The year I graduated seminary (2008), I joined the staff of St. John’s Episcopal Church in Portsmouth, New Hampshire as their curate. I vividly recall Annie and I moving into the home that St. John’s traditionally used as the rectory (Annie and I facetiously called it the curatorium). I was only twenty-five years old. Can you imagine how young I looked then? It was my very first job as a cleric to be sure, but in many ways, it was my first adult job.
As a curate I was a generalist for St. John’s. My job was to learn how to live into the many aspects of parish ministry from my rector, but also to learn from the parishioners with whom I served. Under the direction of my rector, I led youth group, Sunday school, adult formation, preached sermons, married, buried, baptized, and (I think) even helped grow the church.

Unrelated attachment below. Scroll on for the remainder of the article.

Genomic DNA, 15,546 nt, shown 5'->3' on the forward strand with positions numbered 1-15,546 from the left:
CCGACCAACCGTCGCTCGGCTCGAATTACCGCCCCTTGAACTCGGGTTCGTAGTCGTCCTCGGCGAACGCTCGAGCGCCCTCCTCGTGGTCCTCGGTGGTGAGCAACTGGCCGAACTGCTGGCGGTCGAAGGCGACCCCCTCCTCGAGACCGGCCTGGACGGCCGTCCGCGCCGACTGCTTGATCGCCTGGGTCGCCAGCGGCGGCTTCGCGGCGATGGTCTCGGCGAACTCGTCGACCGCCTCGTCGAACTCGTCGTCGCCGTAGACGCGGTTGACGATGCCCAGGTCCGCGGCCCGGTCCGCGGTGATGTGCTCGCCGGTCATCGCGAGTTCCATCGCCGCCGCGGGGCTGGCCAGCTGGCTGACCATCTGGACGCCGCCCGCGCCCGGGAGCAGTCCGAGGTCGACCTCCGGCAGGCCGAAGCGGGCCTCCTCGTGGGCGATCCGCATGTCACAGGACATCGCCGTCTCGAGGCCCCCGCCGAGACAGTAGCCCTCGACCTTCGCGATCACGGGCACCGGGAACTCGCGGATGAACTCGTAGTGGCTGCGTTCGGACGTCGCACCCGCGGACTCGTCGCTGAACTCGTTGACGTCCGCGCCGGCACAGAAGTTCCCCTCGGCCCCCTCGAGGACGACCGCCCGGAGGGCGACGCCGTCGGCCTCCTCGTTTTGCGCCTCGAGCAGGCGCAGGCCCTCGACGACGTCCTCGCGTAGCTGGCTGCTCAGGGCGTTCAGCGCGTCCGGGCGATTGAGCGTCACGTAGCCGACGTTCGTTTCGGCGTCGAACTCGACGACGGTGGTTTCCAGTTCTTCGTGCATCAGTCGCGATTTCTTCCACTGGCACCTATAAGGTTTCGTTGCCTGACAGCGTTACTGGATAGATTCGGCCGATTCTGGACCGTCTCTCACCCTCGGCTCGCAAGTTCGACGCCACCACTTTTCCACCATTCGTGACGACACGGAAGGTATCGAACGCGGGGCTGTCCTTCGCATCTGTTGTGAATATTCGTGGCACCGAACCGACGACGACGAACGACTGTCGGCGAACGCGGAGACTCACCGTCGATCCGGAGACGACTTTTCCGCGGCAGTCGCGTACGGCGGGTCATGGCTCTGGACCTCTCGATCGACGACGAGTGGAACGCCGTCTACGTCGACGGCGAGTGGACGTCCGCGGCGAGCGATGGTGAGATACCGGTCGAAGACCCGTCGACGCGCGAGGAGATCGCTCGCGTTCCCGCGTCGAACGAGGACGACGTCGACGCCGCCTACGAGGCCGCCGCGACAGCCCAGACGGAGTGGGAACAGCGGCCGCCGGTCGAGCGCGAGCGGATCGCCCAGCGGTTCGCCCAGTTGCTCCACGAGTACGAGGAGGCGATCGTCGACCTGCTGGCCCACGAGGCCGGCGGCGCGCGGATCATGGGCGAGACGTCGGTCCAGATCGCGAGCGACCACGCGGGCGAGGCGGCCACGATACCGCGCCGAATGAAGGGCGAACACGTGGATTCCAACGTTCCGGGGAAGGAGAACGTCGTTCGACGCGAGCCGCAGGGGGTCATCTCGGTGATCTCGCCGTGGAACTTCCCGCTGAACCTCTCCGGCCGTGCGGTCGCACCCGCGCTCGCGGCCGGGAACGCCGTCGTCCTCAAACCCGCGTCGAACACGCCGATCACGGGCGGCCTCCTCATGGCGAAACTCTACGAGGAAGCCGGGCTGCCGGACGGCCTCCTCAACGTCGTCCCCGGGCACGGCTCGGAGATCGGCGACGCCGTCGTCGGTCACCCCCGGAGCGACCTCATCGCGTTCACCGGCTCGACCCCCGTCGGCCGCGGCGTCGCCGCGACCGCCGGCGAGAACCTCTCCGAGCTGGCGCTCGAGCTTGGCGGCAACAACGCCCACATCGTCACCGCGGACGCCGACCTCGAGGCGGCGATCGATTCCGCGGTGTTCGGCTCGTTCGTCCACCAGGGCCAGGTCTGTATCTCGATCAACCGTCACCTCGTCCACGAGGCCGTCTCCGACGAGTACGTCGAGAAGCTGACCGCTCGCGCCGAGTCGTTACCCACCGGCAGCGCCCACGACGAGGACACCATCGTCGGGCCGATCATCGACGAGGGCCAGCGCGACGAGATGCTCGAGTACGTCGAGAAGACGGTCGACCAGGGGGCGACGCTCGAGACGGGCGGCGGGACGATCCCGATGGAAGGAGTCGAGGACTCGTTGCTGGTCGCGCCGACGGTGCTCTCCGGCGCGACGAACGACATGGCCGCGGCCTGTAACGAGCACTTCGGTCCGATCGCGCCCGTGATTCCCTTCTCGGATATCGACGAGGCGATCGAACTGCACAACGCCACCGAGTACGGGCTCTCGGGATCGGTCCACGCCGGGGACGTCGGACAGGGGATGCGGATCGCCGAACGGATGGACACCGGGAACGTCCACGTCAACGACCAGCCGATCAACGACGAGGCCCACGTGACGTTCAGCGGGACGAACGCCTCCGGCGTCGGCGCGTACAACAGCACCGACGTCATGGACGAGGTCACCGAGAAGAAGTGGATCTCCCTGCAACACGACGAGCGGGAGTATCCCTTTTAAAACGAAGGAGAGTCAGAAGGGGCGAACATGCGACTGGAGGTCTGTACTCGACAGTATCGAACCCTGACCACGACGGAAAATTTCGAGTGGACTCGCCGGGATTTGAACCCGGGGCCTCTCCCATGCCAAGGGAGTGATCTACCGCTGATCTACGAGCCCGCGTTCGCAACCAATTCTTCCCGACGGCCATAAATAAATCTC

The canons (the laws) of the Episcopal Church essentially denote two types of priests: rectors and non-rectors. It used to be that every rector spent two to four years receiving mentorship in a curacy that would then prepare them for a career of service to the church. By the time Annie and I graduated seminary, curacies were few and far between due to the decreasing number of churches able to afford multiple clergy. Yet somehow, we both were given the tremendous opportunity of mentorship in the beginning of our careers.
This Sunday, we will hear the Rev. Edward Lowe preach at all of the services at Church of Our Saviour. When I met Edward, he was a graduate student at Duke Divinity School well on his way to be ordained as a priest. A New Englander like myself, Edward found himself in Fayetteville because his wife Charlie was deployed there. Edward worked as my curate as he was ordained to the priesthood. He is now the Associate Rector at a church in Atlanta.
As we plan for our future, Church of Our Saviour is considering many staff options for our shared future, one of them being a curate. What would it look like for us to welcome, lift up, and support a new person in her/his ministry?